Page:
Committer:
mjr
Date:
12 months ago
Revision:
109:310ac82cbbee
Parent:
90:aa4e571da8e8

File content as of revision 109:310ac82cbbee:

// VL6180X Time of Flight sensor interface

#ifndef _VL6180X_H_
#define _VL6180X_H_

#include "mbed.h"
#include "BitBangI2C.h"


#define VL6180X_IDENTIFICATION_MODEL_ID              0x0000
#define VL6180X_IDENTIFICATION_MODEL_REV_MAJOR       0x0001
#define VL6180X_IDENTIFICATION_MODEL_REV_MINOR       0x0002
#define VL6180X_IDENTIFICATION_MODULE_REV_MAJOR      0x0003
#define VL6180X_IDENTIFICATION_MODULE_REV_MINOR      0x0004
#define VL6180X_IDENTIFICATION_DATE                  0x0006  // NB - 16-bit value
#define VL6180X_IDENTIFICATION_TIME                  0x0008  // NB - 16-bit value
 
#define VL6180X_SYSTEM_MODE_GPIO0                    0x0010
#define VL6180X_SYSTEM_MODE_GPIO1                    0x0011
#define VL6180X_SYSTEM_HISTORY_CTRL                  0x0012
#define VL6180X_SYSTEM_INTERRUPT_CONFIG_GPIO         0x0014
#define VL6180X_SYSTEM_INTERRUPT_CLEAR               0x0015
#define VL6180X_SYSTEM_FRESH_OUT_OF_RESET            0x0016
#define VL6180X_SYSTEM_GROUPED_PARAMETER_HOLD        0x0017
 
#define VL6180X_SYSRANGE_START                       0x0018
#define VL6180X_SYSRANGE_THRESH_HIGH                 0x0019
#define VL6180X_SYSRANGE_THRESH_LOW                  0x001A
#define VL6180X_SYSRANGE_INTERMEASUREMENT_PERIOD     0x001B
#define VL6180X_SYSRANGE_MAX_CONVERGENCE_TIME        0x001C
#define VL6180X_SYSRANGE_CROSSTALK_COMPENSATION_RATE 0x001E
#define VL6180X_SYSRANGE_CROSSTALK_VALID_HEIGHT      0x0021
#define VL6180X_SYSRANGE_EARLY_CONVERGENCE_ESTIMATE  0x0022
#define VL6180X_SYSRANGE_PART_TO_PART_RANGE_OFFSET   0x0024
#define VL6180X_SYSRANGE_RANGE_IGNORE_VALID_HEIGHT   0x0025
#define VL6180X_SYSRANGE_RANGE_IGNORE_THRESHOLD      0x0026
#define VL6180X_SYSRANGE_MAX_AMBIENT_LEVEL_MULT      0x002C
#define VL6180X_SYSRANGE_RANGE_CHECK_ENABLES         0x002D
#define VL6180X_SYSRANGE_VHV_RECALIBRATE             0x002E
#define VL6180X_SYSRANGE_VHV_REPEAT_RATE             0x0031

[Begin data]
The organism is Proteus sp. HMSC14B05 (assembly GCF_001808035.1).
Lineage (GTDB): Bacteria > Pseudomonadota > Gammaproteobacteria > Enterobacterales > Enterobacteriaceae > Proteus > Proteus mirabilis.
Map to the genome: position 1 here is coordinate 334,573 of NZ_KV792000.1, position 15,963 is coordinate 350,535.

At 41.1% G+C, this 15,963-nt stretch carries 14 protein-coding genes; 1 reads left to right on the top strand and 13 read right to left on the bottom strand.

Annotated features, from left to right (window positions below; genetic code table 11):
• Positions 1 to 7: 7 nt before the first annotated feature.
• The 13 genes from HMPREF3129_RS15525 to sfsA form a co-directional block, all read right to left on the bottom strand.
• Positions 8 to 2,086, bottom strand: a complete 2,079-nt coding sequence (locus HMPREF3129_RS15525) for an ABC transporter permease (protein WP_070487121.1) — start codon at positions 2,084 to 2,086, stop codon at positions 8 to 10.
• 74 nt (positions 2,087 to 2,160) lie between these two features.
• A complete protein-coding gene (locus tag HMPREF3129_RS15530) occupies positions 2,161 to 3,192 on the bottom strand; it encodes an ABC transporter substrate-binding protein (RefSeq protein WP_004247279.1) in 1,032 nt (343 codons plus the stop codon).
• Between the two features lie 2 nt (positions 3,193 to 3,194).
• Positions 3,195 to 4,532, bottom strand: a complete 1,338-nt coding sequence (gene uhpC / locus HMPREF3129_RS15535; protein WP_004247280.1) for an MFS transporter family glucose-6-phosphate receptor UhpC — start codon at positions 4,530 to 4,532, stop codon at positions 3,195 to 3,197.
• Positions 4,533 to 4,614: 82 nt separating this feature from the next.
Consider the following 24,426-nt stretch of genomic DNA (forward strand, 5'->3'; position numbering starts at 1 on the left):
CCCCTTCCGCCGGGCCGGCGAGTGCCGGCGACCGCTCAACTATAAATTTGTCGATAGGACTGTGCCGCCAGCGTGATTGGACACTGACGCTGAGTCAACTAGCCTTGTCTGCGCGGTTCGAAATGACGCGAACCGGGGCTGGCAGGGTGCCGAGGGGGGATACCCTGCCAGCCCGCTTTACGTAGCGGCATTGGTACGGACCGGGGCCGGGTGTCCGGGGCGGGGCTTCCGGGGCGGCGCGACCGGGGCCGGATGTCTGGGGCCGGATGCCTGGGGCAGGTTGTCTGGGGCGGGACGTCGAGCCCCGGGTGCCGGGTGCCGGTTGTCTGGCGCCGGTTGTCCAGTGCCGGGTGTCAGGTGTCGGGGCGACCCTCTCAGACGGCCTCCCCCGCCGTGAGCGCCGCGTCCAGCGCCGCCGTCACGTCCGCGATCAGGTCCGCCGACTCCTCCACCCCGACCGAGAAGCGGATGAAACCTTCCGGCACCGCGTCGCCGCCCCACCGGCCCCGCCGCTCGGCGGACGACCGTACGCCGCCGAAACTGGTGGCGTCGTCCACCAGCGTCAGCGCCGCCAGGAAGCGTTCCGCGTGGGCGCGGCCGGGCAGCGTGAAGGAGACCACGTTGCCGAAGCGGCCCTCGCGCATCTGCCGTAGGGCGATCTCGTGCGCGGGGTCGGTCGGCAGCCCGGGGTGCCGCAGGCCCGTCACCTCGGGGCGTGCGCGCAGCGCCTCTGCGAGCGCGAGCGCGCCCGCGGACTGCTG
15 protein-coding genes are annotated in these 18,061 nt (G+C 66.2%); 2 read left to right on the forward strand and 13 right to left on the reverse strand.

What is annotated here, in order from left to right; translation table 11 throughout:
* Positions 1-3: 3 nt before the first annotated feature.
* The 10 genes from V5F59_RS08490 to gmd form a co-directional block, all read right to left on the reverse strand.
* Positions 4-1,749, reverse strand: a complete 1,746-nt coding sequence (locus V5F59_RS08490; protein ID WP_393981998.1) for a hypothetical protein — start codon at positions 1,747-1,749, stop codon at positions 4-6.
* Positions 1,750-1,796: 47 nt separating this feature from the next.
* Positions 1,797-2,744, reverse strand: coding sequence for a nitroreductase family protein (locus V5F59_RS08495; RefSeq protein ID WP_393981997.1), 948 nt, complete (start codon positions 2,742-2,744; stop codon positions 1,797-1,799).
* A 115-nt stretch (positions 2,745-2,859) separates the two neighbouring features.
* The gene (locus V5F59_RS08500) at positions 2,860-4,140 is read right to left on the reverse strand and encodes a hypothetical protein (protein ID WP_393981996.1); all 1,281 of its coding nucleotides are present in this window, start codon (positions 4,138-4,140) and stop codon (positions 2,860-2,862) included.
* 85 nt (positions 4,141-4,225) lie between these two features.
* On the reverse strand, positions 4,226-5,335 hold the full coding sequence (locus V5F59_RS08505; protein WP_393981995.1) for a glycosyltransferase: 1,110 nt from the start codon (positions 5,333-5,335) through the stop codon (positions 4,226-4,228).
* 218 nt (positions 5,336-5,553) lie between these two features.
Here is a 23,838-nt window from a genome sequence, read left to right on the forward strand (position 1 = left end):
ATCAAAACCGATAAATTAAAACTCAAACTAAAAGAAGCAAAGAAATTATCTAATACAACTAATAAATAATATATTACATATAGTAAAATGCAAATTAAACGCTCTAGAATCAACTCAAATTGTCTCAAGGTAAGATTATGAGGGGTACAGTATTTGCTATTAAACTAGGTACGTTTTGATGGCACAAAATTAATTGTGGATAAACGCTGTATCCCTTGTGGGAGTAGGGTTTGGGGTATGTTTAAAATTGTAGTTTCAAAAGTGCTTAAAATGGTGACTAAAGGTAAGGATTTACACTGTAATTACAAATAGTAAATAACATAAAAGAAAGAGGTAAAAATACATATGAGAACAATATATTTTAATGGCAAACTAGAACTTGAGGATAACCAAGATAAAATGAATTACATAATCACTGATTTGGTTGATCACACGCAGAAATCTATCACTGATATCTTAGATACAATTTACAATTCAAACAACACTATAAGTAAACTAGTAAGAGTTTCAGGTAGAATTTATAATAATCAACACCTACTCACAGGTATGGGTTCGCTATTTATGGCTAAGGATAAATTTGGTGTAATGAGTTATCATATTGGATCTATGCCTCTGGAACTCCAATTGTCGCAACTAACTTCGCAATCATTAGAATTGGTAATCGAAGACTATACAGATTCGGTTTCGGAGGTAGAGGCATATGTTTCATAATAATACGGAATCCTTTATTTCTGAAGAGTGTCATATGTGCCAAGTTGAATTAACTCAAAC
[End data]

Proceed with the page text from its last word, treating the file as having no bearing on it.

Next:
#define VL6180X_SYSALS_START                         0x0038
#define VL6180X_SYSALS_THRESH_HIGH                   0x003A
#define VL6180X_SYSALS_THRESH_LOW                    0x003C
#define VL6180X_SYSALS_INTERMEASUREMENT_PERIOD       0x003E
#define VL6180X_SYSALS_ANALOGUE_GAIN                 0x003F
#define VL6180X_SYSALS_INTEGRATION_PERIOD            0x0040
 
#define VL6180X_RESULT_RANGE_STATUS                  0x004D
#define VL6180X_RESULT_ALS_STATUS                    0x004E
#define VL6180X_RESULT_INTERRUPT_STATUS_GPIO         0x004F
#define VL6180X_RESULT_ALS_VAL                       0x0050
#define VL6180X_RESULT_HISTORY_BUFFER                0x0052 
#define VL6180X_RESULT_RANGE_VAL                     0x0062
#define VL6180X_RESULT_RANGE_RAW                     0x0064
#define VL6180X_RESULT_RANGE_RETURN_RATE             0x0066
#define VL6180X_RESULT_RANGE_REFERENCE_RATE          0x0068
#define VL6180X_RESULT_RANGE_RETURN_SIGNAL_COUNT     0x006C
#define VL6180X_RESULT_RANGE_REFERENCE_SIGNAL_COUNT  0x0070
#define VL6180X_RESULT_RANGE_RETURN_AMB_COUNT        0x0074
#define VL6180X_RESULT_RANGE_REFERENCE_AMB_COUNT     0x0078
#define VL6180X_RESULT_RANGE_RETURN_CONV_TIME        0x007C
#define VL6180X_RESULT_RANGE_REFERENCE_CONV_TIME     0x0080
 
#define VL6180X_READOUT_AVERAGING_SAMPLE_PERIOD      0x010A
#define VL6180X_FIRMWARE_BOOTUP                      0x0119
#define VL6180X_FIRMWARE_RESULT_SCALER               0x0120
#define VL6180X_I2C_SLAVE_DEVICE_ADDRESS             0x0212
#define VL6180X_INTERLEAVED_MODE_ENABLE              0x02A3
 
// gain settings
enum VL6180X_ALS_Gain 
{
    GAIN_20 = 0,    // 20
    GAIN_10,        // 10.32
    GAIN_5,         // 5.21
    GAIN_2_5,       // 2.60
    GAIN_1_67,      // 1.72
    GAIN_1_25,      // 1.28
    GAIN_1,         // 1.01
    GAIN_40,        // 40 
};

// identification
struct VL6180X_ID 
{
    uint8_t model;              // model number
    uint8_t modelRevMajor;      // model revision number major...
    uint8_t modelRevMinor;      // ...and minor
    uint8_t moduleRevMajor;     // module revision number major...
    uint8_t moduleRevMinor;     // ... and minior
    struct
    {